Let me tell you a story. Some details have been changed to protect … well, you know.
Once upon a time I was asked to review some records on a young man, about 32, who sustained many fractures in an accident. Let’s call him Charley.
Now, several years later, he’d been back to his regular job as a waiter in a busy downtown restaurant. Well, the attorney was happy because there was a physician note from a pain management clinic opining that lifelong physical therapy was a good idea; the associated physical therapist thought so too. And after all, if a doctor says so, it has to be true, right? What could go wrong? Asked for Charley’s PT records, he said, “What do you want those for? You can’t ever read those things anyway.” Please, I said.
It turned out that Charley did have quite extensive rehabilitation. After he got out of the hospital, he had outpatient PT for months. As the attorney foretold, the PT flow sheets were poor copies of largely illegible scribbled codes in tiny boxes, all scrambled up and hidden in a pile of unrelated material. However, as I anticipated, the admission and discharge evaluations were typed and clear: Charley had done well in PT, been adherent to a good home exercise program, and was discharged having met all of his therapist’s functional goals.
Ten months later a new physician sent him to a different PT because he had stiffness and joint pain. After eight weeks of care, he had again met all his discharge goals, including demonstrating an appropriate home exercise plan. This therapist noted particularly that he had been very successful with this. A pretty routine record, although there was no real reason given anywhere for his increase in symptoms. The therapist also noted that he had returned to his full-time job as a waiter.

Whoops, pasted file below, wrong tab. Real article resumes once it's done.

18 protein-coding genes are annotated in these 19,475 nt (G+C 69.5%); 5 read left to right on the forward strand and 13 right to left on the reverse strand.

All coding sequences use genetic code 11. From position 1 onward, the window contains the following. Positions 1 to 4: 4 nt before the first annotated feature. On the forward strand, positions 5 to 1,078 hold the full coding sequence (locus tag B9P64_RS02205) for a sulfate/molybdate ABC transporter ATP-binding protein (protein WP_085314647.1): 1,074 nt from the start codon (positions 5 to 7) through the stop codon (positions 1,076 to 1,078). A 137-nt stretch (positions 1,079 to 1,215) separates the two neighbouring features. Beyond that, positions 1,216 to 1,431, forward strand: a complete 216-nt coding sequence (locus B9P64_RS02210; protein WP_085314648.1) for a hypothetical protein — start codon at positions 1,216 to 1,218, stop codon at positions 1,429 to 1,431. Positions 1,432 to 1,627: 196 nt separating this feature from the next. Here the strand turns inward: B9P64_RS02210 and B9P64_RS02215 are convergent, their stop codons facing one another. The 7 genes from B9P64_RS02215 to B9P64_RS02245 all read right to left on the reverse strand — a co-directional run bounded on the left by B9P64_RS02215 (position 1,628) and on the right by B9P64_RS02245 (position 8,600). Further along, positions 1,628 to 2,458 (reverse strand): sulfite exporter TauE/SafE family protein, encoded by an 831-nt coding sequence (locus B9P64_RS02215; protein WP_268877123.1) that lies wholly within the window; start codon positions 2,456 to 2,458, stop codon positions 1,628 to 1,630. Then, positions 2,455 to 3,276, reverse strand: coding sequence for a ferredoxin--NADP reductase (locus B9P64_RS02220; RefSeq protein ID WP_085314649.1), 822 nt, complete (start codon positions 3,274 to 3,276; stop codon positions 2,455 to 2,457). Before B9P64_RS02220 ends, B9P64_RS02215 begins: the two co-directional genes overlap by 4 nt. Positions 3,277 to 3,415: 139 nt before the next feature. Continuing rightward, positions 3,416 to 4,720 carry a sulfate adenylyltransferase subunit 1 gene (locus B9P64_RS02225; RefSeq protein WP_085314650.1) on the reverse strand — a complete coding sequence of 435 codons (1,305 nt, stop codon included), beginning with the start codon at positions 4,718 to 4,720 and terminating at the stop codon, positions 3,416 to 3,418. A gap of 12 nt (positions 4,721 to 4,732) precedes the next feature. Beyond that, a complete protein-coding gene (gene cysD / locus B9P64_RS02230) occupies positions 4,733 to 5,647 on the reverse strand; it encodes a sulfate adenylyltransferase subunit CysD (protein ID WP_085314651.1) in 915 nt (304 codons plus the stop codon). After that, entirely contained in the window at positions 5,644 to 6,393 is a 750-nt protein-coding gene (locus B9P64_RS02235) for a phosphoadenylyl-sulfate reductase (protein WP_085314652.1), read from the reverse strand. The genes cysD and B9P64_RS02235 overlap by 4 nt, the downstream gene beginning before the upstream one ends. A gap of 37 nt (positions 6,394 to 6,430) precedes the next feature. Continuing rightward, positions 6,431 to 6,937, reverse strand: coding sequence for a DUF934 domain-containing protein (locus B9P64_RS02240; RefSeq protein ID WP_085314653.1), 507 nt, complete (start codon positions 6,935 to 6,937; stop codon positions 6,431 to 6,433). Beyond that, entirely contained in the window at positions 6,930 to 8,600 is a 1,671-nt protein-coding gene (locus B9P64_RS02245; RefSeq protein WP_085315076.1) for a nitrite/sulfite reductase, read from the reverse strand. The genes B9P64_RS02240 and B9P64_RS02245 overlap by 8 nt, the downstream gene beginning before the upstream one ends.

A year later, Charley went to a third physical therapy facility, prescribed by a pain management anesthesiologist. Neither the physician’s note nor the intake eval mentioned any previous courses of PT. He didn’t have neuropathic pain, just stiffness. Again, he made most of his scheduled visits, met his goals, and was discharged. Interestingly, this discharge note mentioned Charley’s one particular goal: To play soccer again. The therapist noted that he had, indeed, rejoined a local adult amateur league and reported that he was happy with his abilities to run and kick the ball over the last two weeks of treatment, bolstered by good adherence to the home exercise plan.
When questioned, Charley said that he was experiencing stiffness and pain again, and his pain doctor recommended more therapy. “He says I should have it for the rest of my life.” However, when questioned closely about his home exercise program, he said that he stopped doing it “a few months ago,” and that he “got really stiff if I don’t do my exercises.”
I sighed. I have always told my attorney clients that they might not like what I tell them, but if I can find problems in a record, then the opposing attorney can, too, and they’re probably better off hearing it from me first.
Charley didn’t need physical therapy three times weekly for life. The records from three different therapy facilities clearly indicated that he did quite well when he kept up with a regular home program. Indeed, he did so well that he was playing soccer two or three times a week and hefting heavy trays in the evenings. He needed to stick to his home exercise program religiously, stepping it up when he had a flare of stiffness after a game or a heavy day at work. I recommended a physiatrist (rehabilitation physician) to look at the records to confirm my impression. The opinion: Once- or twice-yearly visits to PT for a few years to reinforce his home exercise plan, to keep him focused and establish good self-care habits.
But big settlement for disability and PT for life? Sorry, Charley.
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